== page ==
March 20, 2018
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Vocational school hits snag, but still has future

By Heather Steeves, BDN Staff

ROCKLAND, Maine — A project proposal to build an all-encompassing high school, college and vocational school here was met with a zero in Gov. Paul LePage’s budget line for new school construction. This could stalemate the 9-16 school until at least 2014.
But the project’s coordinator, Alan Hinsey, said other actions the LePage administration is taking are encouraging signs for the project.
In his inauguration speech, LePage addressed projects such as Rockland’s Many Flags One Campus school.
“We need to make vocational education a priority again in our schools. Training our young people in a trade while they earn their diploma is a path to a good living,” LePage said.
“I believe we also need to create five-year high schools in Maine where students can graduate with an associate’s degree.”
This year, the new governor added a budget line for such projects. There is no funding now in that line, but when there is, Rockland will be the first to snatch up the funds.
In October 2010, the Board of Education unanimously voted to push the Many Flags One Campus plan to the top of the integrated, consolidated 9-16 educational facility priority list. This would mean if any money were budgeted for this type of project in Maine, Rockland would get it. A Sanford-area 9-16 proposal is extremely similar to Rockland’s. It also incorporates community college, vocational and university programming in a high school.
Many Flags One Campus would cost about $70 million. The campus would consist of buildings that would house a career and technical education school for high school students, a community college and university programming as well as Oceanside High School, itself is a combination of Georges Valley High School and Rockland District High School. The school would serve not only high school students in the six-town RSU, but also students from 13 other towns in the area that now send students to a vocational school for some courses. This means high school students could begin working toward associate or bachelor’s degree while finishing high school.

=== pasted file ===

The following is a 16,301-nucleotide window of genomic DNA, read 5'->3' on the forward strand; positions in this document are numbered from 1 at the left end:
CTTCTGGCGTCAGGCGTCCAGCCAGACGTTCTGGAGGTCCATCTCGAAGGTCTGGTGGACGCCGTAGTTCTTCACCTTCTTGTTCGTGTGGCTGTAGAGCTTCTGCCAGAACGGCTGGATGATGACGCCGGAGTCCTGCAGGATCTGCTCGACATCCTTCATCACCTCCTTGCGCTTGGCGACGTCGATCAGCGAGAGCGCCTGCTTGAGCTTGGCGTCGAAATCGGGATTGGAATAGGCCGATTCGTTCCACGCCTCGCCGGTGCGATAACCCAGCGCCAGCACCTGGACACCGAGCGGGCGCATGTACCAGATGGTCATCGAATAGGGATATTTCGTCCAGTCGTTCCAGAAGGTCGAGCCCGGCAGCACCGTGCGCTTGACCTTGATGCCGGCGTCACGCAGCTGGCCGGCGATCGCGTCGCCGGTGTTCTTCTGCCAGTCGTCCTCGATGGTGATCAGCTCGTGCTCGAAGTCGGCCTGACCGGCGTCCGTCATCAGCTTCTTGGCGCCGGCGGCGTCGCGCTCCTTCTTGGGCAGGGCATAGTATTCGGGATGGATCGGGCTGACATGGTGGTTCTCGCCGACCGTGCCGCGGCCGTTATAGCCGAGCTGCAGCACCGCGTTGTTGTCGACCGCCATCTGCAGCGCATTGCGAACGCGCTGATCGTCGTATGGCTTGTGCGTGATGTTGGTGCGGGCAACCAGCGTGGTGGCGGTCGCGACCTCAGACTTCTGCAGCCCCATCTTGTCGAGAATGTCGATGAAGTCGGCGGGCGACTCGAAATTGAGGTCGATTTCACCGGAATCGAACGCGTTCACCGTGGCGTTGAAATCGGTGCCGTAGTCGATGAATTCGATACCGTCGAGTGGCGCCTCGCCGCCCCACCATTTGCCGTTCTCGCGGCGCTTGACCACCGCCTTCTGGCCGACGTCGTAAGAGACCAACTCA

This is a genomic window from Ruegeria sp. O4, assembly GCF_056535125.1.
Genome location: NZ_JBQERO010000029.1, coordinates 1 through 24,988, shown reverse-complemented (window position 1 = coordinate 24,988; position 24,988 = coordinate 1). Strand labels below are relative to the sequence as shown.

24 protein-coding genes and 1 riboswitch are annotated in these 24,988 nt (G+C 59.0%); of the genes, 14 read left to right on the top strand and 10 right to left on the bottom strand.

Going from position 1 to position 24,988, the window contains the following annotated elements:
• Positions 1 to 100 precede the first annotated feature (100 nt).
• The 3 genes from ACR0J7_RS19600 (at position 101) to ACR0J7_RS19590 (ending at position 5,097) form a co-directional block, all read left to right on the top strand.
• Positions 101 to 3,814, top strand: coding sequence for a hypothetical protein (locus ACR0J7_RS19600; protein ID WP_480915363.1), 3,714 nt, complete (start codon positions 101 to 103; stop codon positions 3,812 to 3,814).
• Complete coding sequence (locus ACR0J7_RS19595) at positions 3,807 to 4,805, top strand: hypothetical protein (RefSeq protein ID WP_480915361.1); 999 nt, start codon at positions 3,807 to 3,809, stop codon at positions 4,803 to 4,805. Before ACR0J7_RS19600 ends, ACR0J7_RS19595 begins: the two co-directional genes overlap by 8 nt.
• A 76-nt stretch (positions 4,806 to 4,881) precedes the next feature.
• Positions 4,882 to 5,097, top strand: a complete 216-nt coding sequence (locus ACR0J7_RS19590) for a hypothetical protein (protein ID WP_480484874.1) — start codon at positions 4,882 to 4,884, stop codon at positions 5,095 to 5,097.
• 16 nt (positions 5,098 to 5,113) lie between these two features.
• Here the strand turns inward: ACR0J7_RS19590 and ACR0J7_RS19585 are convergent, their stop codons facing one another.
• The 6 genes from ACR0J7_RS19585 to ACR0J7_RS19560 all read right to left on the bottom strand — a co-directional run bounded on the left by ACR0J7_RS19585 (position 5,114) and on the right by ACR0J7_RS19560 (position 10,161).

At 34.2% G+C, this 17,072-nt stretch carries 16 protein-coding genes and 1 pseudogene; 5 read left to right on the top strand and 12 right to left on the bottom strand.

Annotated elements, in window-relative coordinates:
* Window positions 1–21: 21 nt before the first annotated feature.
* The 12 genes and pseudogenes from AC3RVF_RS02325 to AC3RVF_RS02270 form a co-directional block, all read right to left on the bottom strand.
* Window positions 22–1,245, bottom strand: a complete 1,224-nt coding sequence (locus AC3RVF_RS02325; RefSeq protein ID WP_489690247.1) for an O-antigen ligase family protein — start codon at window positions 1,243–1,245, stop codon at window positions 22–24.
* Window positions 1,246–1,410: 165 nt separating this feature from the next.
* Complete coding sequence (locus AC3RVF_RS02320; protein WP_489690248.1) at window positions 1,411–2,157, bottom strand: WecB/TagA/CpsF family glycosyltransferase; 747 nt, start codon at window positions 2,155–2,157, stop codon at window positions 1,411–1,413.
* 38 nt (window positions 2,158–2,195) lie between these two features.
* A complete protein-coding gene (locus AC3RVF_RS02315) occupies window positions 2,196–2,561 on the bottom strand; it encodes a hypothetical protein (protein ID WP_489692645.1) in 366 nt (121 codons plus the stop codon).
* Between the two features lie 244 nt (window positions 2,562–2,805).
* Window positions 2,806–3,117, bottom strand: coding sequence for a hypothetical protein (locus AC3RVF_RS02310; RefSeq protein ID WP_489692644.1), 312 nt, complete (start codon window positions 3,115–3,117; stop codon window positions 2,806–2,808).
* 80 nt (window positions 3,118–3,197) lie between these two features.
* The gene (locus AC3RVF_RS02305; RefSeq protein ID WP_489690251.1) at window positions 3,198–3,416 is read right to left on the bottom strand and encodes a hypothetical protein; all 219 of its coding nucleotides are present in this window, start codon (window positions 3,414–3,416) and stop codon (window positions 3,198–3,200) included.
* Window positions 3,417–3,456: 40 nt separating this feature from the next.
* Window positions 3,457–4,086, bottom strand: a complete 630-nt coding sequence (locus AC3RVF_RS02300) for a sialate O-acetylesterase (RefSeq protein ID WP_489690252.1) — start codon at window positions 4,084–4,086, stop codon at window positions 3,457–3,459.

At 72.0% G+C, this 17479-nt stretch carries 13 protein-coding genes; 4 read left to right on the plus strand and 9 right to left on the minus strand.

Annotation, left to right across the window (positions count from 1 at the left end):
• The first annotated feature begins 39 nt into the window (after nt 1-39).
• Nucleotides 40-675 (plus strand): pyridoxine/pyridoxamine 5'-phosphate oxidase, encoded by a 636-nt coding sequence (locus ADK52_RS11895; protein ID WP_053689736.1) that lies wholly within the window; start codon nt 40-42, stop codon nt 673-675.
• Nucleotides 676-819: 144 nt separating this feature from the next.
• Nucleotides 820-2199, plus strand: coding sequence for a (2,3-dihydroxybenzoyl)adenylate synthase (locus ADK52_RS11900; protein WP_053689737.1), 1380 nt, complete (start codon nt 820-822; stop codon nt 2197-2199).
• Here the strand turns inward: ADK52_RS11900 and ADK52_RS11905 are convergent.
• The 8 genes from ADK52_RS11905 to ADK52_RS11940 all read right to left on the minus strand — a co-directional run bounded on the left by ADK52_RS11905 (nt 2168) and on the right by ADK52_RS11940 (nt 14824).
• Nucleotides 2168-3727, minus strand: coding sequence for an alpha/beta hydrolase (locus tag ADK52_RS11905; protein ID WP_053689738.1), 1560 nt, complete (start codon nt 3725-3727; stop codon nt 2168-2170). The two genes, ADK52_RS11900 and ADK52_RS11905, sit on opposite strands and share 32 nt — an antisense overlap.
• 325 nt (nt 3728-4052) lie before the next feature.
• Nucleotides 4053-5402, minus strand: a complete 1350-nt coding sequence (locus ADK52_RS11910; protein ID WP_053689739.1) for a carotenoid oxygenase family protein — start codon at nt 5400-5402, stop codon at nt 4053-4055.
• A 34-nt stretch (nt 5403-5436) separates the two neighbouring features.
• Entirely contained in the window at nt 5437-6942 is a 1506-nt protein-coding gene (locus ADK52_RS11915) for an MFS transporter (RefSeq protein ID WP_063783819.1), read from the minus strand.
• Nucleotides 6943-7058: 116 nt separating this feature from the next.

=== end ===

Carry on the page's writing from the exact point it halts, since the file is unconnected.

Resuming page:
The vocational, community college and university programs also would be available to any community member.
Hinsey and supporters argue that although the project is costly, it will save taxpayers money in the long run.
“By doing an integrated approach like this, we will certainly create a lot of efficiency,” Hinsey said in a phone interview Sunday. “It is a wise investment for the state. There will be deficits, but it’s an investment.”
Before the state budget proposal, RSU 13 Superintendent Judith Lucarelli predicted 2013 to be the fastest the new building could be in use. The timetable is dependent on funding, voting in the 19 towns that would be served by the higher-education programs, and construction time.
Now the timeline is less clear. Hinsey, who heads the Many Flags One Campus Foundation, a nonprofit that supports the project, said supporters will not rest on their laurels and wait for a new state budget.
“We never wait,” Hinsey said. “We’ve been selected and we’ve been recognized by the LePage administration and they gave us a budget line. Our new motto is, ‘It’s not if, it’s when.’”
The foundation plans to start fundraising. If it raises enough money, planning work and the process of selecting a building site can begin before the state commits to the $70 million price tag. But without some commitment from the state, it’s difficult.
“Whenever we talk to business leaders, political leaders, education reformers, [the project] resonates so completely with them,” Hinsey said. “But even minimal commitment from the state is important; then donors will step up.”

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